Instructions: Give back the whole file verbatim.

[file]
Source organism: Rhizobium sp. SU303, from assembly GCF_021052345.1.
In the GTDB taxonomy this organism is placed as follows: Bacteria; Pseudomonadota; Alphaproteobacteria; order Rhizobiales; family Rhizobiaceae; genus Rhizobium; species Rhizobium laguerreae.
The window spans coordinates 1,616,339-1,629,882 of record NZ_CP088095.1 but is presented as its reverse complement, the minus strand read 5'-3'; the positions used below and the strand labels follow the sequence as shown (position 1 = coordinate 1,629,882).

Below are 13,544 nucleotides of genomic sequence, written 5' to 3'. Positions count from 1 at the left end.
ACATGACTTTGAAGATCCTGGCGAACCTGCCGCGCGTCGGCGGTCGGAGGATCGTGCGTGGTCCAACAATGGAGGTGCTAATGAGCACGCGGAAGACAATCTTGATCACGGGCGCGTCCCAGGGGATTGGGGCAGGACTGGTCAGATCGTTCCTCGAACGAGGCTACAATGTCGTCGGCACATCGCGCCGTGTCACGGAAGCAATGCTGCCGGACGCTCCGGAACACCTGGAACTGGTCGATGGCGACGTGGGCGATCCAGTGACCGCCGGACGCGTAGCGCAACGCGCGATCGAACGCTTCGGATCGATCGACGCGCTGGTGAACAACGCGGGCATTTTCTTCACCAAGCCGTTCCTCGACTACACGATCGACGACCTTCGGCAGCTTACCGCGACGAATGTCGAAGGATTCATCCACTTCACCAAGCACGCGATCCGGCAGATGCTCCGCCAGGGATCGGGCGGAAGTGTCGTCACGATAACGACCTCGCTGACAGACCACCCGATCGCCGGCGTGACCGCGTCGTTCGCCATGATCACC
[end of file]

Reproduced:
Source organism: Rhizobium sp. SU303, from assembly GCF_021052345.1.
In the GTDB taxonomy this organism is placed as follows: Bacteria; Pseudomonadota; Alphaproteobacteria; order Rhizobiales; family Rhizobiaceae; genus Rhizobium; species Rhizobium laguerreae.
The window spans coordinates 1,616,339-1,629,882 of record NZ_CP088095.1 but is presented as its reverse complement, the minus strand read 5'-3'; the positions used below and the strand labels follow the sequence as shown (position 1 = coordinate 1,629,882).

Below are 13,544 nucleotides of genomic sequence, written 5' to 3'. Positions count from 1 at the left end.
ACATGACTTTGAAGATCCTGGCGAACCTGCCGCGCGTCGGCGGTCGGAGGATCGTGCGTGGTCCAACAATGGAGGTGCTAATGAGCACGCGGAAGACAATCTTGATCACGGGCGCGTCCCAGGGGATTGGGGCAGGACTGGTCAGATCGTTCCTCGAACGAGGCTACAATGTCGTCGGCACATCGCGCCGTGTCACGGAAGCAATGCTGCCGGACGCTCCGGAACACCTGGAACTGGTCGATGGCGACGTGGGCGATCCAGTGACCGCCGGACGCGTAGCGCAACGCGCGATCGAACGCTTCGGATCGATCGACGCGCTGGTGAACAACGCGGGCATTTTCTTCACCAAGCCGTTCCTCGACTACACGATCGACGACCTTCGGCAGCTTACCGCGACGAATGTCGAAGGATTCATCCACTTCACCAAGCACGCGATCCGGCAGATGCTCCGCCAGGGATCGGGCGGAAGTGTCGTCACGATAACGACCTCGCTGACAGACCACCCGATCGCCGGCGTGACCGCGTCGTTCGCCATGATCACC